Could new regulations hold back EV charging development?

While regulators and the charging industry are hashing out the details of new regulations, some are concerned that well-intentioned policies could have negative effects.

The availability of EV charging infrastructure is increasing every day, and action by federal, state and local governments has been a major driver of this growth. However, like anything in life, government regulation has good and bad aspects. We’ve all seen the competing political memes that try to reduce complex issues to a simple choice between “regulations good” and “regulations bad.” However, in the real world, what matters is the distinction between well-designed regulation, which has clear objectives and incorporates input from stakeholders, and well-meaning but counter-productive regulation.

At the moment, many in the charging industry are concerned about three separate sets of pending regulations. At the federal level, the EPA is proposing to establish an ENERGY STAR specification for DC fast chargers. (Level 1 and Level 2 AC charging stations are already eligible for the ENERGY STAR label, as we discussed in our January/February 2018 issue.) Meanwhile, California regulators are considering a proposal to establish a standard for the accuracy of metering on DC fast chargers, and a separate one to require credit card readers on all public charging stations.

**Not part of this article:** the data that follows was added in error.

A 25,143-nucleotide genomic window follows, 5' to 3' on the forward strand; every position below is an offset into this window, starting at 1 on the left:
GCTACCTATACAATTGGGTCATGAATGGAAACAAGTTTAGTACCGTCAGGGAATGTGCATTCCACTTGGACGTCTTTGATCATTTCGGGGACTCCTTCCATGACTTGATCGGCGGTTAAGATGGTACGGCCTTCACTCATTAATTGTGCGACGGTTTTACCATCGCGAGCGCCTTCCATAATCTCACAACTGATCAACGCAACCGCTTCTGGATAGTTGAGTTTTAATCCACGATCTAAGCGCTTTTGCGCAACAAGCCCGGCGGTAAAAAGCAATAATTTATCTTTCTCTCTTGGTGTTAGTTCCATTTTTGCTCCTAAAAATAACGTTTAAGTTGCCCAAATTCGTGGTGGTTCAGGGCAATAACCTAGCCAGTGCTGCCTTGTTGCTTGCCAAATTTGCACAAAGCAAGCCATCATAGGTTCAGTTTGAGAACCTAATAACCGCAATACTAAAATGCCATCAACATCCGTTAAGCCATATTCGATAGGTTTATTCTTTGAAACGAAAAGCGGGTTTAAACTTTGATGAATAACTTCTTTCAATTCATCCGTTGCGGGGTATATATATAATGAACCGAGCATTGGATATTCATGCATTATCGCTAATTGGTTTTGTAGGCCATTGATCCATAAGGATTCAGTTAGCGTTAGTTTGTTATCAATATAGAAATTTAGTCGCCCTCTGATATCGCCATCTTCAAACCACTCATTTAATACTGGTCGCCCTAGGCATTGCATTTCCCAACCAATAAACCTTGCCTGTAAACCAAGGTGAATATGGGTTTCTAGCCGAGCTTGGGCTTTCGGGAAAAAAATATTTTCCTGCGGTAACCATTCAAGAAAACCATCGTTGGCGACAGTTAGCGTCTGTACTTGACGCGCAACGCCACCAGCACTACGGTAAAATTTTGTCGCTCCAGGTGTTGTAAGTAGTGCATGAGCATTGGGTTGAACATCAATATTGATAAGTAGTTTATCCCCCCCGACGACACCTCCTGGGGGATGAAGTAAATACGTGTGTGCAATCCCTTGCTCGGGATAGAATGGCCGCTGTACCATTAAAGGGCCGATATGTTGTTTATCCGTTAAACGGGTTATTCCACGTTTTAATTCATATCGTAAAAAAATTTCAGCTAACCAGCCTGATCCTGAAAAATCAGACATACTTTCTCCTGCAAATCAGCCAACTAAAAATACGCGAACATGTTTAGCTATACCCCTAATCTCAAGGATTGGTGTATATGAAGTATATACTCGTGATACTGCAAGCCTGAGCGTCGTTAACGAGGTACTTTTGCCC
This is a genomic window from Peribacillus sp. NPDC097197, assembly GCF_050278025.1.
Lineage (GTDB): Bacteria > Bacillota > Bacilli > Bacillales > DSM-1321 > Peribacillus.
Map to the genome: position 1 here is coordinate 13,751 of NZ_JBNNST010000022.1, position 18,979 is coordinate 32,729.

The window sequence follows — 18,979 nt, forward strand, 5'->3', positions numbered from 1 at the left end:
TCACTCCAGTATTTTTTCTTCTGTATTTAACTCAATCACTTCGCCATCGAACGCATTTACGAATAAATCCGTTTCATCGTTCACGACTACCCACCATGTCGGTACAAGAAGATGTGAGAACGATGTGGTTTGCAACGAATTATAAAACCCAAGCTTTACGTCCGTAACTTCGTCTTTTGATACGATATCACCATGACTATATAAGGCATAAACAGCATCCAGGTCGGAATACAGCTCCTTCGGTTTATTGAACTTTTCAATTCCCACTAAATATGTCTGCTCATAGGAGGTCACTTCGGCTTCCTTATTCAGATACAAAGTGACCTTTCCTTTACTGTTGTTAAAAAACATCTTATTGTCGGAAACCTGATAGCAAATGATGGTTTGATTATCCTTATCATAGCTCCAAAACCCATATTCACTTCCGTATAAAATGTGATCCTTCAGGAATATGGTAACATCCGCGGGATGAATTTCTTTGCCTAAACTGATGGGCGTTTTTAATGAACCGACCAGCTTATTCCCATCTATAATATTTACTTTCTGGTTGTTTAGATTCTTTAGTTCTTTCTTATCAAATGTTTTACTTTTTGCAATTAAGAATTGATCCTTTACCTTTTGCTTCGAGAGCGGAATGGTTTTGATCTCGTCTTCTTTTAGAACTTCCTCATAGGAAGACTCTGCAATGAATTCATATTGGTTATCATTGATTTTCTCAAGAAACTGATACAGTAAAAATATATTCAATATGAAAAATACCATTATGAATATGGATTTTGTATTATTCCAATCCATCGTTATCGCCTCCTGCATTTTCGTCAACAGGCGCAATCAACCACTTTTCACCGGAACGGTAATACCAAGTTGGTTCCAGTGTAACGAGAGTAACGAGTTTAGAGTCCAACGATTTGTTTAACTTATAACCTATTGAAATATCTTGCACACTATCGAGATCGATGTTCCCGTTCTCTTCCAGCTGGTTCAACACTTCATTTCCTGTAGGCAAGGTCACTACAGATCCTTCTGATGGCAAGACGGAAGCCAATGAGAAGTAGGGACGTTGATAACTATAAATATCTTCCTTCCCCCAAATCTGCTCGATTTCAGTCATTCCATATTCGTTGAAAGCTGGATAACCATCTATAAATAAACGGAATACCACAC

Charged discussed the issues with representatives from companies in the charging industry and other experts who are closely following the regulatory process. The overarching theme is that EV charging tech and business models are still evolving quickly, and there is growing concern that the wrong regulation could block the road to the best products.

In all three cases, network operators, EVSE manufacturers and other industry participants have expressed their concerns to the regulatory bodies involved, asking them to limit the scope of the proposed regulations and to allow more time for compliance, in order to avoid hindering the ongoing development of the charging market.

In general, the charging industry has found that regulators are quite open to comments and suggestions – in past cases, they have modified regulations to incorporate suggestions from the industry. However, these issues are still open and how they will shake out is still in question.


Part 1: Credit card reader requirements

Part 2: DC metering requirements

Part 3: ENERGY STAR specifications for DC fast charging

 

This article appeared in Charged Issue 42 – March/April 2019 – Subscribe now.

  • SJC

    California should back off on this right now.

  • jstack6

    Level 1 and 2 just pass the voltage and amps to the cars On Board Charger. They don’t need EPA layers of testing. DC Charging is in the land based charger and needs to have much better specs to the PFC Power Factor Corrected and efficient. They need to show the voltage, amps and kW being delivered to the vehicle and clear pricing .
    In Arizona and 8 other states charging is billed by the minute. If a charging site is not putting out full power it costs us a lot more. Only Charge Point shows the data we need.